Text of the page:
This Week In Climate Action


Dec 16, 2022

Your weekly resource to learn what the environmental movement is saying about the news of the day and the political fight of our generation. Be sure to follow LCV on Facebook, Twitter, and Instagram.


“When I become eligible to vote next year, the physical address requirements in H.B. 2492 mean I won’t be able to register to vote. As Indigenous people, our voices matter and I stand with our tribal nations against the one-sided decision of Arizona lawmakers. Everyone should be allowed to vote, even those who can’t provide a physical address.”

Keanu Stevens, a 17-year-old, speaking on why the Tohono O’odham Nation and the Gila River Indian Community filed an amended complaint in the U.S. District Court for the District of Arizona, adding three Native youth to their lawsuit challenging proof of address requirements. Under the new law, citizens who want to vote must provide proof of a physical address in an additional pre-registration process required for the first time ever in Arizona.

“That’s our livelihood out here…Probably an acre, an acre-and-a-half of grasses was totally covered with oil. But that’s on a slope so it would run down, and that’s when it ran down into the creek.”

–Land owner Bill Pannbacker, whose pasture was quickly saturated by the oil leaked from the Keystone pipeline.The pipeline ruptured about 15 feet north of his fence line, where cattle are kept from May through October and where his family has lived since the 1930s, growing corn, soybeans and wheat. 

“People probably didn’t expect us to focus on health and mental health and [Agriculture] and the food system. [But] that is what the moment required, because climate action is not just the solar panels or removing fossil fuel subsidies.”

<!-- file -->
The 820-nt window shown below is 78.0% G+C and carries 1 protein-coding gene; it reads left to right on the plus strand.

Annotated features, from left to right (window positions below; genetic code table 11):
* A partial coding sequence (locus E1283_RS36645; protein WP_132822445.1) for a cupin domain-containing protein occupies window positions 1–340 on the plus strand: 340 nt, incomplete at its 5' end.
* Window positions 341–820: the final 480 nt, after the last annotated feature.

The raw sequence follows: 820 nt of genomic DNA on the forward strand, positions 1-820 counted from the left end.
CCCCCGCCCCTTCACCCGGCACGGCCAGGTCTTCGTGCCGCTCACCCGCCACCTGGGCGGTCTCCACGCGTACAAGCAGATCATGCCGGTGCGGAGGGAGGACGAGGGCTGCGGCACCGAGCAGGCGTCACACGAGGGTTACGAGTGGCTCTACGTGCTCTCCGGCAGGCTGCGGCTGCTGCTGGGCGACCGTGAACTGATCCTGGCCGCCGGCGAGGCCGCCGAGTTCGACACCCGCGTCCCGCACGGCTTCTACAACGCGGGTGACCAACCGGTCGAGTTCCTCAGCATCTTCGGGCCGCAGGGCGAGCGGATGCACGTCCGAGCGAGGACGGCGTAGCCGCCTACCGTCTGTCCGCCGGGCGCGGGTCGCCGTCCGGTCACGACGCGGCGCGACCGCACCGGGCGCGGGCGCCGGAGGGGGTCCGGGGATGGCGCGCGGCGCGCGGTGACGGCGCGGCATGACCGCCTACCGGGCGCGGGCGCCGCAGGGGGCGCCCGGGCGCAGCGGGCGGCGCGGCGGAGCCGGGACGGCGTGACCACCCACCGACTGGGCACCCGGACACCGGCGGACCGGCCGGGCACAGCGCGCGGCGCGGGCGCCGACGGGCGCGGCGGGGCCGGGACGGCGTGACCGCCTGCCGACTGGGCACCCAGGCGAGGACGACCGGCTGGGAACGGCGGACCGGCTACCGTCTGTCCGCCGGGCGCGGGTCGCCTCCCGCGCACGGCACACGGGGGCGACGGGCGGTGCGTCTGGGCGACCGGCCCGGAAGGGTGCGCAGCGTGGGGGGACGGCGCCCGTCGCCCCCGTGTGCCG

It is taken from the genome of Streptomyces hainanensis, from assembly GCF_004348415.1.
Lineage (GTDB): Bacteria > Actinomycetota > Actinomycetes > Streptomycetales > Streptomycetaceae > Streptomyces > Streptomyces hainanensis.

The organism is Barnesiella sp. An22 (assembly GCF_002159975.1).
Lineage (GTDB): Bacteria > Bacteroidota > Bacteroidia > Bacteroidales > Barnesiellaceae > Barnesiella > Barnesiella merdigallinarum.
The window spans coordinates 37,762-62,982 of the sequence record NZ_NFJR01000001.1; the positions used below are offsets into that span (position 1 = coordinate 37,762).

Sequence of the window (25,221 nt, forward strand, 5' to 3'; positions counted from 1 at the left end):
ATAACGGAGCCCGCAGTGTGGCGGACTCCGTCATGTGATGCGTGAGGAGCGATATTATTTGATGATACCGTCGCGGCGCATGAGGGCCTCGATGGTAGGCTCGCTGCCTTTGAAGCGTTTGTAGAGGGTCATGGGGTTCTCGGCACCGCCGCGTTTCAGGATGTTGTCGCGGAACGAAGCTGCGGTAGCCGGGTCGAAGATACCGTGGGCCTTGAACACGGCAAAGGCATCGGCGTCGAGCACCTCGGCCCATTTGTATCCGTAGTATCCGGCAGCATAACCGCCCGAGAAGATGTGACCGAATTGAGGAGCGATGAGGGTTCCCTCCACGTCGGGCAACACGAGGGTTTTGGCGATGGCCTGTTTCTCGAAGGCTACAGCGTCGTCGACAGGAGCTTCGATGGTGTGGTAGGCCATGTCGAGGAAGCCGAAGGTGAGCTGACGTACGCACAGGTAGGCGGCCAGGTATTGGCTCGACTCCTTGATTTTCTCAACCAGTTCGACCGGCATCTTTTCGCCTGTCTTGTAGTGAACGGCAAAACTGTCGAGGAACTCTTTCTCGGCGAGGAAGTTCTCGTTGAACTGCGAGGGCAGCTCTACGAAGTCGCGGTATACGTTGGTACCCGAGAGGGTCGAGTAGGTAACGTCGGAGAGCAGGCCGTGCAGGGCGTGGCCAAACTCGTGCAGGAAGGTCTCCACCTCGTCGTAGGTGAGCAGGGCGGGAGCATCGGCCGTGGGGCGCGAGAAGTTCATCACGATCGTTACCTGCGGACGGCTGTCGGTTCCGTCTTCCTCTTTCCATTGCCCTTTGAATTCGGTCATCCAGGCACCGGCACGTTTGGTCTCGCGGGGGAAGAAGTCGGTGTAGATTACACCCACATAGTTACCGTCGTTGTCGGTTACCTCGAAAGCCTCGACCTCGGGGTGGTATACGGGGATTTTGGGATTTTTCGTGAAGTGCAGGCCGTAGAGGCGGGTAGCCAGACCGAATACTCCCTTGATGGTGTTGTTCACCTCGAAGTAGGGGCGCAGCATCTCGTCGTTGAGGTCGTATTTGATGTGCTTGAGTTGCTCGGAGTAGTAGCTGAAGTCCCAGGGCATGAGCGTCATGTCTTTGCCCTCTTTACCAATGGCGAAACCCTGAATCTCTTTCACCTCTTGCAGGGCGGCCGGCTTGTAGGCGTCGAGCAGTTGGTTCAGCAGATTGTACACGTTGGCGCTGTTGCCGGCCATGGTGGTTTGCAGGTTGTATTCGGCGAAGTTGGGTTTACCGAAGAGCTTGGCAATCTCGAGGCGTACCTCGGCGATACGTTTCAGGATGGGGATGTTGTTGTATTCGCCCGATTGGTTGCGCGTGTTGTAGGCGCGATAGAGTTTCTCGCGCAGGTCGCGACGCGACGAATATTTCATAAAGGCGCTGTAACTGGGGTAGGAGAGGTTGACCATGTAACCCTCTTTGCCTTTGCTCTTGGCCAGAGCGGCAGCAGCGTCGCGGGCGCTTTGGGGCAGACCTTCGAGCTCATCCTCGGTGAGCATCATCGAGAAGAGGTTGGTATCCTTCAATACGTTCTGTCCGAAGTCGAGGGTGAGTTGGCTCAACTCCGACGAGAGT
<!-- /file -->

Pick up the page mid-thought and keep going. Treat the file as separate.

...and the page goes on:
— Chair Kathy Castor speaking on the Select Committee on the Climate Crisis’s final report released this week. Thanks to Representative Castor’s leadership and other members on the committee, this Congress has overseen the most action on climate ever, with over 300 committee recommendations becoming law.


PERMITTING ROLLBACKS FAIL TO PASS THE SENATE: On Thursday, Senator Joe Manchin’s proposal to attach the Building American Energy Security Act (BAESA) to the National Defense Authorization Act (NDAA) failed its Senate vote. BAESA contained even more harmful provisions than previous versions of this legislation, and would have short circuited environmental review and public input requirements for energy projects, giving fossil fuel project developers an added advantage in the process over frontline communities. BAESA would have also gutted judicial authority and remedies for those communities, in addition to rubber stamping the damaging and needless Mountain Valley Pipeline.

OUR TAKE: LCV Senior Director of Government Affairs Matthew Davis said, “This failed amendment would have prioritized the interests of the fossil fuel industry at the expense of the environment and health of frontline communities, who are disproportionately Black, Indigenous, communities of color and low-wealth communities. It is time to move forward with real solutions that center the most impacted communities as we swiftly transition to a more healthy, equitable and just clean energy economy.”

ANNUAL REPORT ON RACIAL DIVERSITY IN ENVIRONMENTAL SECTOR SHOWS INCREMENTAL PROGRESS: This week, Green 2.0 released its sixth annual NGO and Foundation Transparency Report Card, which provides critical data on the racial diversity found on the staffs and boards of non-governmental organizations and foundations.The report’s analysis, which involved 68 NGOs and 20 foundations, including LCV, found that Black representation in the U.S. environmental sector has increased steadily in recent years but still falls short of truly reflecting the diversity of the American population. LCV’s Chief Officer for Racial Justice and Equity Dr. Leslie Hinkson named the Green 2.0 study as a tool for accountability and a way to connect with other organizations to share best practices. View a video summarizing the report’s results here